I decided to hold off a week because of Election Day.  See my blog post about how we might come together to settle our difference after such a divisive election.   Included in that blog post is a mention about Election Cake from Greg Patent’s Baking in America.  Here is a feature that was heard on NPR about that cookbook that includes the recipe for Election Cake.

When starting the idea for this podcast, I had grandiose plans to provide this great resource for Thanksgiving.   That may come next year.  However, here is the most comprehensive one that I have come across that is both informative and entertaining.  It is from Serious Eats.

Thanks to Amy, Joe, Cliff Ravenscraft, Pat Flynn, Dave Jackson, and everyone else who has been very supportive to me.  This is a labor of love and it took me a very long time to get to the point of having a first episode.

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Let’s Settle our Political Differences at the Table

“On this Election Day, I offer your attention to something that people of all political persuasions could probably agree on—the healing power of food.”


Certainly, this has been the most contentious election in memory.  Clinton v. Trump will be one for the record books for sure.  Never have I seen such discord in a presidential election; interestingly, I seem to say that every four years.

That doesn’t mean this level of rancor never existed.  Remember, the entire South left the Union after Lincoln was elected.  Our history is full of examples of times when our civil discourse was much less civil during elections. So we should put things in perspective.

On this Election Day, I offer your attention to something that people of all political persuasions could probably agree on—the healing power of food.  First, regardless if it is “right” or not, eating comfort food physiologically makes you feel better.  The chemical reactions produce endorphins (or something like that) and Boom! You feel better.  Food makes you feel better emotionally too.  Bread and butter or grandma’s lasagna take you back to another time and can be the equivalent of a nurturing hug when you really need it.  If you decide you will celebrate (or drown your sorrows) in a pint of Ben and Jerry’s Cherry Garcia,  a box of Entenmanns’s Chocolate Chip Iced Cake, or a rib eye steak the size of your head, I am not going to judge.  I firmly and unabashedly approve of the message that there is a palliative effect to eating.  Go for it.

After the hangover of celebration (or mourning), we have to decide as a country what to do next.  We simply can’t all move to Canada, nor can we take up arms in insurrection.  That’s not what we do.  Everyone who voted loves their country and wants to us to be better tomorrow than we are today.  We simply have different views on how to get there.  In the coming days, weeks, months, and years, we have to figure out how we are going to do that.  Every other time, we have managed, somehow, to come together.  We have to do that again.  There is no alternative.

A Modest Proposal

In a recent interview for the soon-to-be-released Guys and Food podcast, I spoke with Ken Haedrich.  He is a cookbook author and an authority on pie.  He described pie as more than a combination of ingredients encased in a crust.  It’s a food that brings people together.

“You set a pie out on the table with a diverse crowd group of people and all of the other differences sort of melt away.  It doesn’t matter what your political persuasion is or your religion, or anything like that.  All of sudden it’s ‘pie’ and everybody loves one another.”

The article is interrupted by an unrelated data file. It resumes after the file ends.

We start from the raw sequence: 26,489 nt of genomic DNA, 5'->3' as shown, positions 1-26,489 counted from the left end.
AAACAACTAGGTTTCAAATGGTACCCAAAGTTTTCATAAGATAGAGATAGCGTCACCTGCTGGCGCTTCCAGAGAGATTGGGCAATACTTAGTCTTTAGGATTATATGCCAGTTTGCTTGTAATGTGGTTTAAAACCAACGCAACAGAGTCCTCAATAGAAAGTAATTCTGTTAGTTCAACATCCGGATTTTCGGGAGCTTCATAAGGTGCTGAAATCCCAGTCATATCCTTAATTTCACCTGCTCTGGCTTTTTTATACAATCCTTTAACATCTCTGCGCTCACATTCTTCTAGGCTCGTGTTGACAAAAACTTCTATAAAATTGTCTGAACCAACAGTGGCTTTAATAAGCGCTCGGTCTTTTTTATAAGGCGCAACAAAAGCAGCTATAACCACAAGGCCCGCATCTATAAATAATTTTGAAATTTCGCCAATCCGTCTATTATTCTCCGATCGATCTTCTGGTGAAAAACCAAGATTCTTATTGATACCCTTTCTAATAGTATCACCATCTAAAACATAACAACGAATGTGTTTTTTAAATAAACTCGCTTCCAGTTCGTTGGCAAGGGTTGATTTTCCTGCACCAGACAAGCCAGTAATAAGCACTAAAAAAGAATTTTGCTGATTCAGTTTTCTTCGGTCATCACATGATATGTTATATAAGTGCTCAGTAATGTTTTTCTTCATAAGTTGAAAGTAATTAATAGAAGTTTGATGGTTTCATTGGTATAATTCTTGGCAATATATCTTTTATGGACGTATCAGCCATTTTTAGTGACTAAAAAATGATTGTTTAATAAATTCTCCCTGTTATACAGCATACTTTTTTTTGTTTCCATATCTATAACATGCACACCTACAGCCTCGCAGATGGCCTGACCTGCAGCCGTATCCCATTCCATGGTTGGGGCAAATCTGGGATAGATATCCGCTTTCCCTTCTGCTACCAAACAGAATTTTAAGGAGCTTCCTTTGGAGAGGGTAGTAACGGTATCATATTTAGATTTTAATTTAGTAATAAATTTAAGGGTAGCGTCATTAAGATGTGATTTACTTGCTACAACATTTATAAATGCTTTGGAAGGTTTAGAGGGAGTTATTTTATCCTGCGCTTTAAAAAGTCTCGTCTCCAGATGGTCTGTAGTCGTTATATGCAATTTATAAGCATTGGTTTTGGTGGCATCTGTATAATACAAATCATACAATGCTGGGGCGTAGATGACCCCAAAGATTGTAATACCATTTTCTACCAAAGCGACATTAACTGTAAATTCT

So if you and your brother-in-law disagreed on who the next president should be or you were unfriended on Facebook by someone who thought your candidate was not the best fit, take a breath and invite them over for some pie.  The mere act of sharing that dessert can start healing your relationships and by extension, our country.

If pie is not your thing (I will judge you on this character flaw) and you want to bake something that is delicious and historically appropriate, I offer this recipe for Election Cake.Election Cake

Election Cake has a long history in our country, having been served traditionally on, you guessed it, Election Day and other large gatherings.  It is very similar to panettone in that it’s a sweet yeast bread stuffed with dried fruit.  In this recipe, I used equal parts golden raisins, dried blueberries, dried cranberries, and citron.  It’s also fortified with brandy and Madeira wine with more than a huge whiff of nutmeg.  It is very tasty when toasted with a slather of unsalted butter.  Give it a whirl!  The recipe I used was from Greg Patent’s Baking in America.  Here is a feature that was heard on NPR about that cookbook that includes the recipe for Election Cake.  Note that, with three different risings of about two hours each(not including baking time) this takes a good part of the day to bake.

Note:  While you’re sharing it with someone who didn’t vote for your candidate, try not to discuss political emails or the size of a particular candidate’s hands.

Wednesday Baking with Joe

PizzaOver the summer break, in an effort to enjoy a bonding experience and to keep my son off of the damn Xbox, we established a routine of baking on Wednesdays.  It started initially as bread baking but quickly expanded to crackers, donuts, and other baked goods.

Why Baking?

Why not baking?  First, Joe loves bread and butter as many kids (and adults) do.  Getting him to cook things that he likes is easier than say having him scale and gut a whole fish  There was no objection from me by adding dessert to the repertoire either. Triglycerides aside, I like desserts and so does my son.  So if we are going to be in the kitchen, let it be making things we mutually enjoy.